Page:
A man enters a bedroom and there finds another man fully dressed and a woman half-dressed (nothing is shown – she is wearing something similar to a negligee and her long hair hides much, but she still covers herself with linens from the bed).
A man calls a woman a courtesan, implying that she provides sexual favors to another man. Other dialogue in the movie implies thos, also. Nothing is shown or said explicitly to confirm it – everything is implied in the dialogue.
Women wear cleavage revealing dresses.


Film review:Translated by www.rabudo-ru.com


版权归作者所有,任何形式转载请联系作者。
作者:他他(来自豆瓣)
来源:https://movie.douban.com/review/10125791/

Cecil B. DeMille’s lush biblical epic retailing the story of Samson and Delilah, is the top-grossing movie released in 1949, and save its proselytizing designation, it is a quintessential study of a woman’s complex affective oscillation between love and hate, but of course, the prerequisite is that she should look as gorgeous as our star Hedy Lamarr.

Lamarr’s Delilah, a Philistine girl carries a torch for the Israelite hero Samson (Mature) after witnessing him kill a lion with his bare hands (a stunt battling with a tamed lion is in evidence), only Samson’s heart hankers for Delilah’s sister Semadar (a gleaming Lansbury in golden armor), after obtaining the permission of marriage from the Saran of Gaza (Sanders, an exceptional cool cucumber takes the villain coat with a scintillating air of insouciance), the resultant matrimonial ceremony is a total disaster, a cocktail of betrayal, pretension, lies and wiles, conveniently leaves Semadar and the sisters’ father to be pushing up daisies, with Samson as dispirited as Delilah vengeful, although one might expect she should be consumed by mounting guilt since it is she who starts the whole shebang which accidentally becomes the undoing of her father and sister, but hell no, wantonly imputing her loss to Samson and driven by the bitterness of being rejected roundly by Samson at the first place, something a woman like her could never live down, she must bring Samson down as the prey to her appeal.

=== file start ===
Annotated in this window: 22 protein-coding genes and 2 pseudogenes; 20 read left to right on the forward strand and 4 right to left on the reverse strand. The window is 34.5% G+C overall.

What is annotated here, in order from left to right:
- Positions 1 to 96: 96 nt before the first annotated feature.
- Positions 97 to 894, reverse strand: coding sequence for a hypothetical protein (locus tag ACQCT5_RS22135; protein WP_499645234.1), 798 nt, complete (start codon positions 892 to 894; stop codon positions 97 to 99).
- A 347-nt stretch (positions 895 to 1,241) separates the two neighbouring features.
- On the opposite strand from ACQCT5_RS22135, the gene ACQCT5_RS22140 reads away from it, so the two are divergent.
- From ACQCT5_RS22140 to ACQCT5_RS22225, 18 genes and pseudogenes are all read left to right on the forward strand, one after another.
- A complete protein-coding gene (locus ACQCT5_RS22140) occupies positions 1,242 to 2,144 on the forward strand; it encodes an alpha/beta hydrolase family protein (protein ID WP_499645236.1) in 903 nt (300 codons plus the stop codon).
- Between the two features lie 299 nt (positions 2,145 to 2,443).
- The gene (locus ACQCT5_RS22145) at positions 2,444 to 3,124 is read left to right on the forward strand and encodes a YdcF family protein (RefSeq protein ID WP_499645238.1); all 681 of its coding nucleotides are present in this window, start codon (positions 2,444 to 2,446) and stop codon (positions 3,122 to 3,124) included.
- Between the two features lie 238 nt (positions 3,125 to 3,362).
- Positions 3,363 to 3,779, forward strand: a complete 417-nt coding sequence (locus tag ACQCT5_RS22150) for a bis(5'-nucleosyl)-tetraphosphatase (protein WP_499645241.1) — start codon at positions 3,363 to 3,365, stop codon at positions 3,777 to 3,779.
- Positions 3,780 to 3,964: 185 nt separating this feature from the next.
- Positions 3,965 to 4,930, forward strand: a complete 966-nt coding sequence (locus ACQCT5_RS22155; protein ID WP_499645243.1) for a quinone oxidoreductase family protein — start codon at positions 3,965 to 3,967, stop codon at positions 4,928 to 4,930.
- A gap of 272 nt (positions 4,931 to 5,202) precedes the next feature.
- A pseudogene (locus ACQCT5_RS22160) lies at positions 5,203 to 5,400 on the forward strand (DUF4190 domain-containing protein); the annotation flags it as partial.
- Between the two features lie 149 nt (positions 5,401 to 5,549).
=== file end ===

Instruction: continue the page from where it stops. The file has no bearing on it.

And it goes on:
Samson, an archetype of Superman in design (with his almighty brawn derived from his own Kryptonite), who stubbornly patronize Miriam (Deering), a devout, enamored girl of his own stock (yes, you are too good for me!), and incredulously falls for the honey trap, but the abrupt transition from stiffing to be smitten with Delilah is for short of a convincing arc, nonetheless, he eventually lets on his Kryptonite and is blinded and enslaved by the Philistines (who are ever so forgetful that they never notice body hair can naturally grow back), while Delilah, dogged by a belatedly guilt, will effect her penance in the climactic destruction of the Temple of Dagon, a magnificent achievement of its FX.

Enveloped by Victor Young’s orotund incidental music, SAMSON AND DELILAH is vibrantly breathtaking to watch (although the action sequences are pretty awful) but is crippled by a brawny Victor Mature’s stilted heroic blandness, which is grandly assuaged by a dressed-to-kill Lamarr, whose star rises to the apex at the age of 35, as we are all well conversant with what will happen to any Golden Age leading ladies when their ages itching 40, here, she supplements the schematic script with a commanding swagger that is alluring and treacherous in the same breath, when her big redemptive acts commence, one ineluctably feels a bit let down because it looks too facile by half, that only happens in a by-the-number Tinseltown spectacle to woo the lowest common denominator.

referential entries: DeMille’s THE TEN COMMANDMENTS (1956, 6.4/10); William Wyler’s BEN-HUR (1959, 8.0/10).

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